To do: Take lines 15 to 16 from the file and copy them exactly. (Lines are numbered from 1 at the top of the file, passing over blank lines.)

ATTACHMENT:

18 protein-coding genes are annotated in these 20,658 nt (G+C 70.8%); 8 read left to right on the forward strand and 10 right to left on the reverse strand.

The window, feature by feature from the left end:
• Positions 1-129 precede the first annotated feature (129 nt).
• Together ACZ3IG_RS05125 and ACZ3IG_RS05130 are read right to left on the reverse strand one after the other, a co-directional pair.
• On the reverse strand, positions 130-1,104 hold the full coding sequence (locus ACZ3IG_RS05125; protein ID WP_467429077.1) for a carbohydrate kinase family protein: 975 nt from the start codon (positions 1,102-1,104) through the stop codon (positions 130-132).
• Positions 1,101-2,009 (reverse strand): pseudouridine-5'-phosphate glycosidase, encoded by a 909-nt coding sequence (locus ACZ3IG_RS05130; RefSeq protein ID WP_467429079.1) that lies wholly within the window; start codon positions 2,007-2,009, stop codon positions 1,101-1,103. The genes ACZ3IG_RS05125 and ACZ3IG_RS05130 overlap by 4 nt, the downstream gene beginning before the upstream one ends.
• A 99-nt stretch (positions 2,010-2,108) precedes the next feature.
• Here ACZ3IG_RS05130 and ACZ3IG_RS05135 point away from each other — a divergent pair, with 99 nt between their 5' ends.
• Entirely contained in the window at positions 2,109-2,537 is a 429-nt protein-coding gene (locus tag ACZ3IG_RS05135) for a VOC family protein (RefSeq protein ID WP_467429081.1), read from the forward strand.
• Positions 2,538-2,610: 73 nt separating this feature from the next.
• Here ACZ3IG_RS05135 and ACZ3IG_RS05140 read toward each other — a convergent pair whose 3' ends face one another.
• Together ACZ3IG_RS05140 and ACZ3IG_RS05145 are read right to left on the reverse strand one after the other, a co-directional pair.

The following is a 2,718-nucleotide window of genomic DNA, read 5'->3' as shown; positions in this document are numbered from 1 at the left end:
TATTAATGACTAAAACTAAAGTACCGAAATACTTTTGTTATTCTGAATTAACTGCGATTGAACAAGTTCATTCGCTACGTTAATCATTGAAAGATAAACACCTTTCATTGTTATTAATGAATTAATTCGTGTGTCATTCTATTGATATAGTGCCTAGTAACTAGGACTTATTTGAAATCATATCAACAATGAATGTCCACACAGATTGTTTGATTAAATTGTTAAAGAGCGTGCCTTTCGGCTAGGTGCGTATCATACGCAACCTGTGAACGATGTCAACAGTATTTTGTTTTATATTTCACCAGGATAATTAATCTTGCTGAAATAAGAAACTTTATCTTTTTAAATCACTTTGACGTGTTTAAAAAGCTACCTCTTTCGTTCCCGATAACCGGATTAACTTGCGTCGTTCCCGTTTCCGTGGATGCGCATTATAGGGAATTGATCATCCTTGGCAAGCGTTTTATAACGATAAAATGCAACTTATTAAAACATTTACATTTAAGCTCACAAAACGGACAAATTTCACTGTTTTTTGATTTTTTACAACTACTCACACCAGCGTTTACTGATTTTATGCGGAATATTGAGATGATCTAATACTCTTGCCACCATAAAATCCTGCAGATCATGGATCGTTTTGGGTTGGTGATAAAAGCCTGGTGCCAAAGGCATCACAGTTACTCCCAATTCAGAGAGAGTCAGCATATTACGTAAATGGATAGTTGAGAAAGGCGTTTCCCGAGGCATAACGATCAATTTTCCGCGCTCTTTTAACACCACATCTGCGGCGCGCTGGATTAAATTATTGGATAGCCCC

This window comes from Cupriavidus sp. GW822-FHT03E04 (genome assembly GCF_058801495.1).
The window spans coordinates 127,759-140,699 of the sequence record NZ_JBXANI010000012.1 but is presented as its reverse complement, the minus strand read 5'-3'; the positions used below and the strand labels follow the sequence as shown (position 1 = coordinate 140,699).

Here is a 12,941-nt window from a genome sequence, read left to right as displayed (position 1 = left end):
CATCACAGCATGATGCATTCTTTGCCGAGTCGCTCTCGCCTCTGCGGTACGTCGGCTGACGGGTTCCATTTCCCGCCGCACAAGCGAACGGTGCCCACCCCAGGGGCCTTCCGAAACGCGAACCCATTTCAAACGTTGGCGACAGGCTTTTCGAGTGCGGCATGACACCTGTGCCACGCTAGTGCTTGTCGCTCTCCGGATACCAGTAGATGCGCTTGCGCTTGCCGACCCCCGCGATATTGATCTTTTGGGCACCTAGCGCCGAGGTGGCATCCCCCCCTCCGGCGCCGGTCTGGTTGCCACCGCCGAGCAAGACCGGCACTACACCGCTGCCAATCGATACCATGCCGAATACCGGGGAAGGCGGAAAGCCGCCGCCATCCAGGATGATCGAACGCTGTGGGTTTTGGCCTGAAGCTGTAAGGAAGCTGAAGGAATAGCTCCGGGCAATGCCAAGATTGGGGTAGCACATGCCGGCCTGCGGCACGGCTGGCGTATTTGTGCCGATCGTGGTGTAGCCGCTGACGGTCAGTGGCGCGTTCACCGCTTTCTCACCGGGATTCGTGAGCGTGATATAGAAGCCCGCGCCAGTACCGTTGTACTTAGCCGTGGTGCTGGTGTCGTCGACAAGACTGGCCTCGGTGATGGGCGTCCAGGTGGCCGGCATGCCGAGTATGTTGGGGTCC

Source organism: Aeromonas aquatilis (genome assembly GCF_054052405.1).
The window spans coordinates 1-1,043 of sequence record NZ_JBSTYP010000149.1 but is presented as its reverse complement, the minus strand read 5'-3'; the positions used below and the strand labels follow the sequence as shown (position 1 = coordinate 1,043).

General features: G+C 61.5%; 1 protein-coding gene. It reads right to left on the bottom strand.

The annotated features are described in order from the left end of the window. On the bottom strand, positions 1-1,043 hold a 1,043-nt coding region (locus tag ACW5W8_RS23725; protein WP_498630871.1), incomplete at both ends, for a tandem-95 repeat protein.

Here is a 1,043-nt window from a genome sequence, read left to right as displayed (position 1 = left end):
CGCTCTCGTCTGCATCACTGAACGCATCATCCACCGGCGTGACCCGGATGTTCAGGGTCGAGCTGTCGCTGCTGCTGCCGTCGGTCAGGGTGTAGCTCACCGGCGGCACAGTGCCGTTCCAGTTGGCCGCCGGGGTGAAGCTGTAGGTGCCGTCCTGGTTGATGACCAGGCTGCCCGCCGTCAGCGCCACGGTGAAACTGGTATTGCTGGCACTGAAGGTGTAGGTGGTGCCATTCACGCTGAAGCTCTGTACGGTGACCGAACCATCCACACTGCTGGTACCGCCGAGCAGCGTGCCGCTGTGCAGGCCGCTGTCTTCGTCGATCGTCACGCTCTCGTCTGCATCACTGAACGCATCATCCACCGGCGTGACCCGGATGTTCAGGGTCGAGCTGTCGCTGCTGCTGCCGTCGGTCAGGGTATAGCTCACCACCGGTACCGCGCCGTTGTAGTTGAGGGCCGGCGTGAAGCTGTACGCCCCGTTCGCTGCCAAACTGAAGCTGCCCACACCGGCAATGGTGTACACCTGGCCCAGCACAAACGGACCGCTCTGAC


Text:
This window comes from Cupriavidus sp. GW822-FHT03E04 (genome assembly GCF_058801495.1).
The window spans coordinates 127,759-140,699 of the sequence record NZ_JBXANI010000012.1 but is presented as its reverse complement, the minus strand read 5'-3'; the positions used below and the strand labels follow the sequence as shown (position 1 = coordinate 140,699).